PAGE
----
Carwyn Jones: Bridging the gap to deliver for Wales?
There is a Welsh proverb that ambitious politicians would do well to remember: "A fo ben, bid bont" - let he who would lead, be a bridge.
In other words, the boss has to bring people together. So, in 2014, his fifth year as first minister, did Carwyn Jones live up to that?
He tried to bring local councils together, by convincing them to merge.
In January, a report said the number of councils should fall from 22 to as few as 10.
It was written by a commission led by Paul Williams, a former high flying manager in the NHS, who said there was an "urgent" need for change.
By the Welsh government's own admission, the response from councils has been disappointing. They only submitted three merger proposals, one of which doesn't fit the map drawn up in the Williams report.
Ministers now hint at more widespread reform. We will get a better idea in the spring.
This matters to Carwyn Jones because of a pledge he made at the last election - to deliver.
'Life and death'
The schools system has slipped down international rankings. The NHS faces huge pressure. So if Mr Jones wants to argue at the next election that he has delivered, laying the foundations for better public services by reforming local government would be one way of doing it.
Far from coming together, in the politics of the NHS, Labour and its opponents remained miles apart.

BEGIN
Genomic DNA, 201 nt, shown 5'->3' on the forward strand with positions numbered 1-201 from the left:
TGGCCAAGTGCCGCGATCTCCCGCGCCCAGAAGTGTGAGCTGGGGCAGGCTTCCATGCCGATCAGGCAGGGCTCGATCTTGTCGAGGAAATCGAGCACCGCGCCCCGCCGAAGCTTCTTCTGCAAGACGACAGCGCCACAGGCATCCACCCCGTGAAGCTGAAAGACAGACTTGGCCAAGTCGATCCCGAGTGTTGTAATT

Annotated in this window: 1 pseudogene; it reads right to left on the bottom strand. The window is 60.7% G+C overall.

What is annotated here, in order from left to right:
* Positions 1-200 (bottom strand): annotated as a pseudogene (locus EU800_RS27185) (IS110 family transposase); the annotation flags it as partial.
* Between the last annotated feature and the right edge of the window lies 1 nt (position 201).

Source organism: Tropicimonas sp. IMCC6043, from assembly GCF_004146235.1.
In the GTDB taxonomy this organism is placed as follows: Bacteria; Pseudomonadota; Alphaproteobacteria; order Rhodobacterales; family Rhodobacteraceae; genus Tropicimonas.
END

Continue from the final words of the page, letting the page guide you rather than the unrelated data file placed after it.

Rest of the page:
David Cameron pricked ears in April when he told the Welsh Conservative conference: "When Offa's Dyke becomes the line between life and death, we are witnessing a national scandal."
"War on Wales," is how Carwyn Jones responded.
There has certainly been war of words, which intensified when the Daily Mail ran a series stories about the Welsh NHS in October.
Welsh politicians have been heard to complain they do not get enough coverage in London-based newspapers. But headlines about a "Welsh NHS crisis" are not what ministers had hoped for.
Of late there has been talk in the assembly of an all-party commission on health, but do not expect a truce any time soon.
The Welsh NHS will be an important part of the Conservatives' general election campaign for the whole of the UK in 2015.
In the spirit of togetherness, the first minister and other leaders in Cardiff Bay united in a call for further devolution following Scotland's independence referendum.
Meanwhile, in Westminster, Welsh secretary Stephen Crabb is leading cross-party talks. And if any political party should propose more power for the assembly then he says "nothing is left off the table".
Parliament signed off more devolution, over tax, this year. But Carwyn Jones has said many times in 2014 that he does not want income tax powers unless Westminster tops up Welsh funding.
His biggest complaint? That the Welsh government is short-changed by the Barnett formula which sets its budget.
But despite his best efforts, Barnett will not budge.
His own party committed to keeping it during the Scottish independence campaign, even though the Welsh government has spent years complaining about unfair funding.
Mr Jones has also complained about "piecemeal" devolution to Cardiff, Edinburgh and Belfast. But his plea to sort it all out in a single lasting solution remains some way off.
So at the end of a year when Carwyn Jones might have hoped to bridge divides on three big issues - councils, the NHS and devolution - some significant rifts remain very much in evidence.